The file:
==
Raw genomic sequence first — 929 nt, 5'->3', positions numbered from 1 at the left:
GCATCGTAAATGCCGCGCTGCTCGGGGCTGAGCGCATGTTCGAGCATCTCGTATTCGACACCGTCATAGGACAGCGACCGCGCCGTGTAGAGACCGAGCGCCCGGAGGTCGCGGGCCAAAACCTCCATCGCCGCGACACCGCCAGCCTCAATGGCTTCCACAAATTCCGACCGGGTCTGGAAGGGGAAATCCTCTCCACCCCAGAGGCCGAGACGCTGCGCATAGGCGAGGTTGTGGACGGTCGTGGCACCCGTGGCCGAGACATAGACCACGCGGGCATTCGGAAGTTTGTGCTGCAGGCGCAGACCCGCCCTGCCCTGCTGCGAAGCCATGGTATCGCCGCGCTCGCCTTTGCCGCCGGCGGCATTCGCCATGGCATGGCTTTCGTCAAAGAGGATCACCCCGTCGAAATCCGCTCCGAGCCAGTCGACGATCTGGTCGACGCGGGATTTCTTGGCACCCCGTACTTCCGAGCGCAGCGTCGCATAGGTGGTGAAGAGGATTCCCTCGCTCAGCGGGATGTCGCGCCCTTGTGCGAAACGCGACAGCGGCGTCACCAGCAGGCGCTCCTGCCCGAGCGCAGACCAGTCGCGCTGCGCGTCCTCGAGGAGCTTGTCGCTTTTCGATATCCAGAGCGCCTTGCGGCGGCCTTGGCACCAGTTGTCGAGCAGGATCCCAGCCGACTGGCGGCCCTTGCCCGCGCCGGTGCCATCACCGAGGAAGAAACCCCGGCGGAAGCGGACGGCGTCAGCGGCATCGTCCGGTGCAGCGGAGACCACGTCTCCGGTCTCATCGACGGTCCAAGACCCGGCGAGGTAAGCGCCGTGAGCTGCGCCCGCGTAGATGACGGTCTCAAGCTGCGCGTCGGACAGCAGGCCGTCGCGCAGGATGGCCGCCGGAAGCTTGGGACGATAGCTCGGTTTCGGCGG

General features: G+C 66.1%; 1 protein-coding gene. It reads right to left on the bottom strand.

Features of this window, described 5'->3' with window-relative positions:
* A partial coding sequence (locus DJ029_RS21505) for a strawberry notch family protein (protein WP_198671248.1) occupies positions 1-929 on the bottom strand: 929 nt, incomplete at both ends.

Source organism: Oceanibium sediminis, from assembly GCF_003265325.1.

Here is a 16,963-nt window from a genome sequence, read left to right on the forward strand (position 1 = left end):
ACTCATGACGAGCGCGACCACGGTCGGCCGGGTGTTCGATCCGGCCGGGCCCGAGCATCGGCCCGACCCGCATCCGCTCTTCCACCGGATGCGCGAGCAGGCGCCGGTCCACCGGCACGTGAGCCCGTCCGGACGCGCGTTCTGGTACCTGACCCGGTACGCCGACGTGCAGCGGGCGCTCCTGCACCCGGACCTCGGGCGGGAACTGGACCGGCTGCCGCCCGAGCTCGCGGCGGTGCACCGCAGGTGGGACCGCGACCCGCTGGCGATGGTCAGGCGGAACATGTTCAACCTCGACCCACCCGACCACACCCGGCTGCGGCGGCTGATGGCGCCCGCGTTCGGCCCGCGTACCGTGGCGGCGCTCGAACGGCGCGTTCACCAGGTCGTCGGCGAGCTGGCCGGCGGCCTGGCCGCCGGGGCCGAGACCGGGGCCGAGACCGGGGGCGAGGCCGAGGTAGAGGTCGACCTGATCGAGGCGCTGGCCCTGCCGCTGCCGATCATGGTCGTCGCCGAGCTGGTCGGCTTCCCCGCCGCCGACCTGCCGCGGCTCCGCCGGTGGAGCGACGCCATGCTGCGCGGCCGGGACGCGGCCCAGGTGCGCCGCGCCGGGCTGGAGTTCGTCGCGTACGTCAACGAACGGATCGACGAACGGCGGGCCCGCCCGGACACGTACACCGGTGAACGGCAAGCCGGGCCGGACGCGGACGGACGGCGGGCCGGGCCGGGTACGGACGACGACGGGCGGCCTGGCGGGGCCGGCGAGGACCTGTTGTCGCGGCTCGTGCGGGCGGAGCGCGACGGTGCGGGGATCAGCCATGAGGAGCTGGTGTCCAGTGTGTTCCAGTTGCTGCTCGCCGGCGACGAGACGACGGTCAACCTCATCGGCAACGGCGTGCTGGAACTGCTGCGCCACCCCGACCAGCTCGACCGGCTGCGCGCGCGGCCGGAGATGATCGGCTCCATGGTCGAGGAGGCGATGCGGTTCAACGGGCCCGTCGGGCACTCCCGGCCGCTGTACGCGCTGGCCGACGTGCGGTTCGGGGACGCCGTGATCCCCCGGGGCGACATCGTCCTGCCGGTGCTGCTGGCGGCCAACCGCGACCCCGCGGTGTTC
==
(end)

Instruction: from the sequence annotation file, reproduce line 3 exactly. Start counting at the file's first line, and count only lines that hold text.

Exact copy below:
General features: G+C 66.1%; 1 protein-coding gene. It reads right to left on the bottom strand.